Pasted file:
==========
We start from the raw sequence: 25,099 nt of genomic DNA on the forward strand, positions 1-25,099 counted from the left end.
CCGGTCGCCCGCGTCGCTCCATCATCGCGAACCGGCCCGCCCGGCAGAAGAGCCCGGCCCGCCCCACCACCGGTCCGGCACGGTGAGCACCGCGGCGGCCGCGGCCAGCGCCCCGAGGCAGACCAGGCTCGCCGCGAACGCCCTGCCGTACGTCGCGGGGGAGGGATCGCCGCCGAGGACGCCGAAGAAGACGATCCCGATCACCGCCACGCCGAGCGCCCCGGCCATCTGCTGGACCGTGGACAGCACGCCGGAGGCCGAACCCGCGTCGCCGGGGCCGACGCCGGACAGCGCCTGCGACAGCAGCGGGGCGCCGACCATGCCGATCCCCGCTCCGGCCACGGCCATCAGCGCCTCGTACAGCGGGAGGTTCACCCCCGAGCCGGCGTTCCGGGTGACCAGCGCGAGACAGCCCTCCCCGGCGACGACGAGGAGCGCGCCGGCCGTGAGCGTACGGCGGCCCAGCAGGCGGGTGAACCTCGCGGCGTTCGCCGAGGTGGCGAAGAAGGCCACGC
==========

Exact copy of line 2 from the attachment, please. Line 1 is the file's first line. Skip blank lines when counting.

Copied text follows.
CCGGTCGCCCGCGTCGCTCCATCATCGCGAACCGGCCCGCCCGGCAGAAGAGCCCGGCCCGCCCCACCACCGGTCCGGCACGGTGAGCACCGCGGCGGCCGCGGCCAGCGCCCCGAGGCAGACCAGGCTCGCCGCGAACGCCCTGCCGTACGTCGCGGGGGAGGGATCGCCGCCGAGGACGCCGAAGAAGACGATCCCGATCACCGCCACGCCGAGCGCCCCGGCCATCTGCTGGACCGTGGACAGCACGCCGGAGGCCGAACCCGCGTCGCCGGGGCCGACGCCGGACAGCGCCTGCGACAGCAGCGGGGCGCCGACCATGCCGATCCCCGCTCCGGCCACGGCCATCAGCGCCTCGTACAGCGGGAGGTTCACCCCCGAGCCGGCGTTCCGGGTGACCAGCGCGAGACAGCCCTCCCCGGCGACGACGAGGAGCGCGCCGGCCGTGAGCGTACGGCGGCCCAGCAGGCGGGTGAACCTCGCGGCGTTCGCCGAGGTGGCGAAGAAGGCCACGC